Birding - Great Texas Coastal Birding Trail, Central Gulf Coast Region:
Guadalupe Loop: Ottine, Gonzales, Hochheim, Cuero, Bloomington, Placedo, Victoria, Palmetto State Park
La Bahia Loop: McFaddin, Bloomington, Goliad, Refugio, Aransas NWR, Austwell, Woodsboro, Bayside, Sinton to Fulton, and Rockport
Texas Birds Checklist
Bird Checklist for the South Texas Brushland
Barnhart Ranch & Nature Retreat Bird Checklist, Berclair & Goliad
Goliad State Park Bird Checklist Available from Park Headquarters
Coastal Bend Audubon Society Bird Checklists
Texas Wildflowers:
Due to budget constraints, TX-DOT no longer maintains a website offering spring wildflower sightings. Information is available at the Texas Highways Magazine.
Jag Ranch Hunting, Mineral, Texas:
They offer hunting for white-tailed deer and exotics. The 6,500 square foot lodge has 7 bedrooms and a swimming pool. The overflow guest house sleeps six. Additional amenities include a lighted skeet range, an archery range, a rifle range, and a skinning barn with a TV room and a game cooler. (409) 835-3000. (409) 781-6146. 7937 Mineral Cemetery Road, Mineral, Texas, 15 miles northwest of Beeville, 21 miles northeast of Three Rivers, 26 miles northeast of George West, 8 miles southwest of Pettus, and 24 miles south of Kenedy and Karnes City, Texas.  Email 
Rattlemasters of TexasDeer Hunting Contest:
This is a rattle (catch) and release video deer tournament. Rattle up a deer, video the deer and submit the video in the contest. Trophies and prizes go to the winners. Several onsite contests are also held at various south Texas ranches during the rutting season. Contact Jim Carpenter at (361) 362-2620. 3026 Old St. Mary's Road, Beeville, 78102.
Aransas River:
The Aransas River rises at the confluence of Olmos, Aransas, and Poesta Creeks, two miles north of Skidmore in south central Bee County. It flows southeast for forty miles, forming the boundary between San Patricio and Refugio counties and continuing into Aransas County where it empties into Copano Bay, ten miles northwest of Rockport, Texas.    
Goliad State Park Information, Goliad:
This 188-acre park is in a historical area of Texas on the San Antonio River near the town of Goliad. Located within the park is the recently restored replica of the Mission Nuestra Senora del Espiritu Santo de Zuniga, which was reconstructed by the Civilian Conservation Corps in the 1930s. The restored mission houses a museum. The General Ignacio Seguin Zaragoza Birthplace Historic Site and 300-person capacity amphitheater is located ½ mile from the park. In 1931, the parkland was donated to Texas by the City and County of Goliad. The land was transferred to the State Parks Board in 1949. Through April the park grounds and fields along U.S. 59 are awash with blooming bluebonnets, Indian paintbrushes, phlox, lantana, and wine cups. Park entrance and camping fees apply. For more information read the Park Brochure and watch the Park Video.  From Goliad take U.S. 183/77A 0.25 mile to the park entrance. GoliadState Park Facilities Map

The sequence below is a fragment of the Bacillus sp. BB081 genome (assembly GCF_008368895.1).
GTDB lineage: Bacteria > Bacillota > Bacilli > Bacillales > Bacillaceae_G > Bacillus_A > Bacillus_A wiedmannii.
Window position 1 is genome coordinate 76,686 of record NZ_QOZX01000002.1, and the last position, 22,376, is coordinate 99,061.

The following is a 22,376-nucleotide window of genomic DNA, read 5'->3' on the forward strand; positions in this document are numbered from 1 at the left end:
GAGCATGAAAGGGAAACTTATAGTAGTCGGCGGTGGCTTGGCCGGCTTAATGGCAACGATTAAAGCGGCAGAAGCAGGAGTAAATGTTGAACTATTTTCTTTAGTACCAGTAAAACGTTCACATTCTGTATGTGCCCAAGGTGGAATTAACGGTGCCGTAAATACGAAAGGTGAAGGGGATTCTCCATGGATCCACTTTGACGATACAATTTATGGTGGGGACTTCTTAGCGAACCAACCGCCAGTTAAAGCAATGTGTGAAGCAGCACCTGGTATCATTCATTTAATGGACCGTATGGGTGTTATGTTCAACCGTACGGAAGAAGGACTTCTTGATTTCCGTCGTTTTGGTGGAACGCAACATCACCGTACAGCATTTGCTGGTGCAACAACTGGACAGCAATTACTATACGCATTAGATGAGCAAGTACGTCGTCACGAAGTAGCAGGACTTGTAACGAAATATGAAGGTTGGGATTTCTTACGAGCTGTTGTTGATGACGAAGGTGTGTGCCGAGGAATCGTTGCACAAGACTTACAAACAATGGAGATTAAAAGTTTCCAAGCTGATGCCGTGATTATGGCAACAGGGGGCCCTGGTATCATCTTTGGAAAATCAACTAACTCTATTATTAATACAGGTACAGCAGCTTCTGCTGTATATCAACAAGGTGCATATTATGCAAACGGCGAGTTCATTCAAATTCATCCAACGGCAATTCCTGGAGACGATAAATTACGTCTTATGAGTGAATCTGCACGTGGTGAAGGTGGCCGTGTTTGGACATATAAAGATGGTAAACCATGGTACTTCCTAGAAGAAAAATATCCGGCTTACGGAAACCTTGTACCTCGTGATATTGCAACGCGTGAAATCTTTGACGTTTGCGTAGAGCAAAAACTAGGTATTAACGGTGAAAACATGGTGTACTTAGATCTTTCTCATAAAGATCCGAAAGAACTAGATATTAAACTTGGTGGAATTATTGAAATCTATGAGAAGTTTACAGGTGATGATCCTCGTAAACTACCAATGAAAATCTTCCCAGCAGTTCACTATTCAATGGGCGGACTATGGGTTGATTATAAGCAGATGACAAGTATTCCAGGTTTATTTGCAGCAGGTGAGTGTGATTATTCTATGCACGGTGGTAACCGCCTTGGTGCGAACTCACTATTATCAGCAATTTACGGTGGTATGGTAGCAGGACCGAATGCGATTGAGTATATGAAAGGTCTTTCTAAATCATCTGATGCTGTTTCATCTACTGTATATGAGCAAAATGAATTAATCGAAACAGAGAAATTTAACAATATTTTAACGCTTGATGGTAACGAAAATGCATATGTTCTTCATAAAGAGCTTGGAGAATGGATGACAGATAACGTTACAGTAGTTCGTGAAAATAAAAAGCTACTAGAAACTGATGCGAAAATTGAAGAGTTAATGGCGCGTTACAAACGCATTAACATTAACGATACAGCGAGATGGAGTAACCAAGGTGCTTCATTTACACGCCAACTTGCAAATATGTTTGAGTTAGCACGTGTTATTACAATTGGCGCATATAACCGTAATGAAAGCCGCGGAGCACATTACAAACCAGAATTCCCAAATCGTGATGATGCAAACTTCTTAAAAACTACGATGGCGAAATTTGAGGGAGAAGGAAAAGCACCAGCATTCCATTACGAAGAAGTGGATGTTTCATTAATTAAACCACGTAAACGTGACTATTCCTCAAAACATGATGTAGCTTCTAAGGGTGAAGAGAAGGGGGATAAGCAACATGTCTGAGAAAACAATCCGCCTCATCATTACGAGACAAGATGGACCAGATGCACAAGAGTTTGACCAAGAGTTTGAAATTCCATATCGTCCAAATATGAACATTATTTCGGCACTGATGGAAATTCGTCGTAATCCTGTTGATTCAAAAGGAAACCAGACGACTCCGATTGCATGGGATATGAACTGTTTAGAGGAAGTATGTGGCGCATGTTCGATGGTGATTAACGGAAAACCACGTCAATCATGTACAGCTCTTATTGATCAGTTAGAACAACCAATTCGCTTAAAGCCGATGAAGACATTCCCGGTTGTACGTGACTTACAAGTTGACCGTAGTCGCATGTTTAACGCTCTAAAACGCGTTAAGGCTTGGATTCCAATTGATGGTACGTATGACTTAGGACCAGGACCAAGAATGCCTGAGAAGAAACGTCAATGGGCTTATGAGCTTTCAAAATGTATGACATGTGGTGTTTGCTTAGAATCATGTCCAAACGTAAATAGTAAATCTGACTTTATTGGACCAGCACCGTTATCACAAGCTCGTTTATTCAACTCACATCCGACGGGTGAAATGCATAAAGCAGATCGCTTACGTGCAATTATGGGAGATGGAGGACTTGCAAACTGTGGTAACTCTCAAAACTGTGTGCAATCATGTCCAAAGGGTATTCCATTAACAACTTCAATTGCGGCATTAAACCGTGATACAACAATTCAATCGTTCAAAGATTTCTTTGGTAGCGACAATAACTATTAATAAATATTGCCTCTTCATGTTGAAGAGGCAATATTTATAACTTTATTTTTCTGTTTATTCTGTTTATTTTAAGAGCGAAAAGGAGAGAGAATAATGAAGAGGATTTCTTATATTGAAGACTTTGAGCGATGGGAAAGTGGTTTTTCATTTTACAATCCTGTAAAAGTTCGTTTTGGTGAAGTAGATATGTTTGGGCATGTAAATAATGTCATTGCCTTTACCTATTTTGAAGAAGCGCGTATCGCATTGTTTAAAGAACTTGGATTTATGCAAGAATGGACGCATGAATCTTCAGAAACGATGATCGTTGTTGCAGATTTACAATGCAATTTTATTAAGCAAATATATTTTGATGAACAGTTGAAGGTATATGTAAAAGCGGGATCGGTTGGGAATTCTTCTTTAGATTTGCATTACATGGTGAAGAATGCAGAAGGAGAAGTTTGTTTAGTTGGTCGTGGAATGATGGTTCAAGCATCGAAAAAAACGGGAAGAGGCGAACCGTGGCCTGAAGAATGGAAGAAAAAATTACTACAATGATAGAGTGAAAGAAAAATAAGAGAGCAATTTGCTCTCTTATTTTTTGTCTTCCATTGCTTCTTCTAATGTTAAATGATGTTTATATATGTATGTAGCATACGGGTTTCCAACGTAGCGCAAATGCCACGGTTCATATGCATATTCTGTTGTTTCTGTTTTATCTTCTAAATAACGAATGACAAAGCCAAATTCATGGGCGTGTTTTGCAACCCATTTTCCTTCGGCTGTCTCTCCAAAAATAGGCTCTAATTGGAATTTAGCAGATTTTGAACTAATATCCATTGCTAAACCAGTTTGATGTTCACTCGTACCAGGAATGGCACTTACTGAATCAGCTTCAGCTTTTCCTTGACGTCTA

Fannin Battleground State Historic Site Information, Goliad:
After the Battle of Coleto on March 20, 1836, Col. J.W. Fannin and 284 of his men surrendered to the Mexican forces of General Jose Urrea with the understanding they would be treated as prisoners of war. They were held at the Presidio La Bahia, located 1.4 miles south of the present-day Goliad State Park. Colonel Fannin and the other wounded men were held in the fort’s chapel. Fannin’s room, now called the Flag Room, was in the south extension of the chapel. On the evening of March 26, Mexican Colonel Portilla received orders from Mexican General Santa Anna to execute all the men he held at the fort. An hour after he received Santa Anna’s order, Portilla received an order from General Urrea requesting that Colonel Portilla, “Treat the prisoners with consideration, particularly their leader, Fannin, and to employ them in the rebuilding of Goliad.” On Palm Sunday morning, March 27, 1836, Portilla had 330 of the prisoners divided into three groups and taken to three different locations approximately 0.5 miles from the fort. All were then massacred, except for 17 men whose lives were spared, and the 28 who escaped. The 40 wounded prisoners being held in the Chapel were taken outside and laid in front of the chapel doors. Colonel Fannin was blindfolded, taken outside and seated on a chair located adjacent to a trench by the Watergate. He made three requests; to have his possessions sent to his family, to not be shot in the face, and that he be given a Christian burial. He was shot last, and in the face, a Mexican officer took his possessions, and his body was burned with many of the other bodies in a mass grave. Francita Alavez, the Angel of Goliad and traveling companion of General Urrea, was one of the most compassionate people involved in the Texas Revolution. Prior to the Goliad Massacre she is credited with convincing Mexican Colonel Garay to spare the lives Major William P. Miller’s men, and she was able to save some men from being killed in the Goliad Massacre either by persuading some of the Mexican officers to bring her a few of the men from the fort, or going into the fort herself to rescue and hide some of the men. At Victoria she assisted in the escape of Isaac Hamilton after he escaped the Goliad Massacre. A beautiful stone obelisk honors Fannin and his men. Park amenities include a covered picnic pavilion, a picnic area, benches, a small bandstand with interpretive exhibits, and a playground. The majority of this historic site is ADA compliant. The park hosts special events. For more park information read the brochure and watch the park video.  Fannin, Texas is located on U.S. 59, 9.5 miles northeast of Goliad, Texas. (512) 463-7948. 734 FM 2506, Fannin, Texas 77960.  Email